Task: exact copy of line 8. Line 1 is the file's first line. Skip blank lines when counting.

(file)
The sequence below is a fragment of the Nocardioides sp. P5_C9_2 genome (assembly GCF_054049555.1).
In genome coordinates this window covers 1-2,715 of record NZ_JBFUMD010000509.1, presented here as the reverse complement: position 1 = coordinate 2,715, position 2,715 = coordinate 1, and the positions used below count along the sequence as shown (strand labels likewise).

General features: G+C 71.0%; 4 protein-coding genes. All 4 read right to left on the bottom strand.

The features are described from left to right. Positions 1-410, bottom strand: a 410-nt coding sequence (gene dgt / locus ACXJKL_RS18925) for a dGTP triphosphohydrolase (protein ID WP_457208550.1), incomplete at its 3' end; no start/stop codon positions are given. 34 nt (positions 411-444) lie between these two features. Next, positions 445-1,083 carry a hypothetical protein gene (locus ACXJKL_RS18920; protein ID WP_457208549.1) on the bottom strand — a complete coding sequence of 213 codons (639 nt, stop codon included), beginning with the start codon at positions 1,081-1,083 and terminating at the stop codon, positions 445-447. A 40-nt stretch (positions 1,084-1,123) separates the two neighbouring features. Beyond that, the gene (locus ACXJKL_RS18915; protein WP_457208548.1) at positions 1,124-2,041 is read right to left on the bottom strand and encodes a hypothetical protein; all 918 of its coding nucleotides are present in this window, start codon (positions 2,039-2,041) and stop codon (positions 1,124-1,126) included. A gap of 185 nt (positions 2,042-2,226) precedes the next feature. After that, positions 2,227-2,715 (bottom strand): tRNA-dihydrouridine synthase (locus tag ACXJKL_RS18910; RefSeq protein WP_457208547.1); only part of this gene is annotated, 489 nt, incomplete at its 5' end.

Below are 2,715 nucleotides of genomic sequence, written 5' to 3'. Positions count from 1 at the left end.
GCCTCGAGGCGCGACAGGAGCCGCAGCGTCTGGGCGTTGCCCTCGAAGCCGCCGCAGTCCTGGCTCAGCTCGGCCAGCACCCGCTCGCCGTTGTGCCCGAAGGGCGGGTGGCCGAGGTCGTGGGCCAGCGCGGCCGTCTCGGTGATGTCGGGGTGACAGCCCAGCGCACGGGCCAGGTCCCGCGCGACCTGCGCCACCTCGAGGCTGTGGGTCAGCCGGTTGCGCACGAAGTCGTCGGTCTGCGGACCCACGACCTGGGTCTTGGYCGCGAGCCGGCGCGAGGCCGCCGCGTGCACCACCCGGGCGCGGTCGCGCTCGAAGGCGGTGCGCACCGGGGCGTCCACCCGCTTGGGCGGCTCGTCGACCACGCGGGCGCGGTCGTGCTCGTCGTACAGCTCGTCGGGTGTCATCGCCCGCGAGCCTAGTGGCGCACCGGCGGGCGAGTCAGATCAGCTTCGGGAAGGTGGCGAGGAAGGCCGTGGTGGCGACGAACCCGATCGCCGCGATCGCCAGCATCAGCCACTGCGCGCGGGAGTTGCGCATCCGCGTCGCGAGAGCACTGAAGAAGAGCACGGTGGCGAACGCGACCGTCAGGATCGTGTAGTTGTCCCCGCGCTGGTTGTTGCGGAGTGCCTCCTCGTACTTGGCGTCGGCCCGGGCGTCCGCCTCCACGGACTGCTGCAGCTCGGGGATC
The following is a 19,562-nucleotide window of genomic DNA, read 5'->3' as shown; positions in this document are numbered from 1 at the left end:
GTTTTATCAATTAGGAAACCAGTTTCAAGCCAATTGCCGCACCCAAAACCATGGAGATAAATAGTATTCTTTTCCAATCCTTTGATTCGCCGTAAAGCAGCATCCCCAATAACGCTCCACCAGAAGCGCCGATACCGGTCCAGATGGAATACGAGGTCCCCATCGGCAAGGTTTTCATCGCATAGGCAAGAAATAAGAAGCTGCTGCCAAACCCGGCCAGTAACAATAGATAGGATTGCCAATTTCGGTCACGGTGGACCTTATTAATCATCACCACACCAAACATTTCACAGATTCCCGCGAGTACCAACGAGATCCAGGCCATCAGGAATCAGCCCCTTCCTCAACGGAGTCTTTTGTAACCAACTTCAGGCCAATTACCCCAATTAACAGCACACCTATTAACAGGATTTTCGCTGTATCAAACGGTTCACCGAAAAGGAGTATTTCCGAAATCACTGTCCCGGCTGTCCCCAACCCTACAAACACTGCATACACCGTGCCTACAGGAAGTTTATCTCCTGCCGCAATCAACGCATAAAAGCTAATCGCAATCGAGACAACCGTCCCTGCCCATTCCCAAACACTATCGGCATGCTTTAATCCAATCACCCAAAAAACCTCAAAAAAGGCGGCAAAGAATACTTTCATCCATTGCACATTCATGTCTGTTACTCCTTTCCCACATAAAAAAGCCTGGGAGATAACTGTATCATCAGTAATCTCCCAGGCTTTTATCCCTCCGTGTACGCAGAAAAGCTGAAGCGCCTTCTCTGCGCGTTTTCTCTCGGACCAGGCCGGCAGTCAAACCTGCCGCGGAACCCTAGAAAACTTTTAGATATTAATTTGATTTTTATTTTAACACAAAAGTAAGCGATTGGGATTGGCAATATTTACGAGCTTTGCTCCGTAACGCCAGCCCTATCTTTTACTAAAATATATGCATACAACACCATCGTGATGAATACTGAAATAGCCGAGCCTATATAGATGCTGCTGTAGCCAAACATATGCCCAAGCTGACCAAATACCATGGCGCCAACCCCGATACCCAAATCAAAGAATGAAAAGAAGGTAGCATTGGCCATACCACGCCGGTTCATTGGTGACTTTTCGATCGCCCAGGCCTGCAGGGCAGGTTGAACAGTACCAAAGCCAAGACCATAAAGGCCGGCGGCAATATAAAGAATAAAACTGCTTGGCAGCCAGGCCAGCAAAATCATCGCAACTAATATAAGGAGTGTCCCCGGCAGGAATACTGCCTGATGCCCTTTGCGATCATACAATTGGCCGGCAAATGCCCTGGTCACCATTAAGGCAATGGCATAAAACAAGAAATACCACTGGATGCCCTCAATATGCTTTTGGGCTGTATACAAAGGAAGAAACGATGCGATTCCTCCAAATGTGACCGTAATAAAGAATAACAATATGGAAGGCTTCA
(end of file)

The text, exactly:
GTTTTATCAATTAGGAAACCAGTTTCAAGCCAATTGCCGCACCCAAAACCATGGAGATAAATAGTATTCTTTTCCAATCCTTTGATTCGCCGTAAAGCAGCATCCCCAATAACGCTCCACCAGAAGCGCCGATACCGGTCCAGATGGAATACGAGGTCCCCATCGGCAAGGTTTTCATCGCATAGGCAAGAAATAAGAAGCTGCTGCCAAACCCGGCCAGTAACAATAGATAGGATTGCCAATTTCGGTCACGGTGGACCTTATTAATCATCACCACACCAAACATTTCACAGATTCCCGCGAGTACCAACGAGATCCAGGCCATCAGGAATCAGCCCCTTCCTCAACGGAGTCTTTTGTAACCAACTTCAGGCCAATTACCCCAATTAACAGCACACCTATTAACAGGATTTTCGCTGTATCAAACGGTTCACCGAAAAGGAGTATTTCCGAAATCACTGTCCCGGCTGTCCCCAACCCTACAAACACTGCATACACCGTGCCTACAGGAAGTTTATCTCCTGCCGCAATCAACGCATAAAAGCTAATCGCAATCGAGACAACCGTCCCTGCCCATTCCCAAACACTATCGGCATGCTTTAATCCAATCACCCAAAAAACCTCAAAAAAGGCGGCAAAGAATACTTTCATCCATTGCACATTCATGTCTGTTACTCCTTTCCCACATAAAAAAGCCTGGGAGATAACTGTATCATCAGTAATCTCCCAGGCTTTTATCCCTCCGTGTACGCAGAAAAGCTGAAGCGCCTTCTCTGCGCGTTTTCTCTCGGACCAGGCCGGCAGTCAAACCTGCCGCGGAACCCTAGAAAACTTTTAGATATTAATTTGATTTTTATTTTAACACAAAAGTAAGCGATTGGGATTGGCAATATTTACGAGCTTTGCTCCGTAACGCCAGCCCTATCTTTTACTAAAATATATGCATACAACACCATCGTGATGAATACTGAAATAGCCGAGCCTATATAGATGCTGCTGTAGCCAAACATATGCCCAAGCTGACCAAATACCATGGCGCCAACCCCGATACCCAAATCAAAGAATGAAAAGAAGGTAGCATTGGCCATACCACGCCGGTTCATTGGTGACTTTTCGATCGCCCAGGCCTGCAGGGCAGGTTGAACAGTACCAAAGCCAAGACCATAAAGGCCGGCGGCAATATAAAGAATAAAACTGCTTGGCAGCCAGGCCAGCAAAATCATCGCAACTAATATAAGGAGTGTCCCCGGCAGGAATACTGCCTGATGCCCTTTGCGATCATACAATTGGCCGGCAAATGCCCTGGTCACCATTAAGGCAATGGCATAAAACAAGAAATACCACTGGATGCCCTCAATATGCTTTTGGGCTGTATACAAAGGAAGAAACGATGCGATTCCTCCAAATGTGACCGTAATAAAGAATAACAATATGGAAGGCTTCA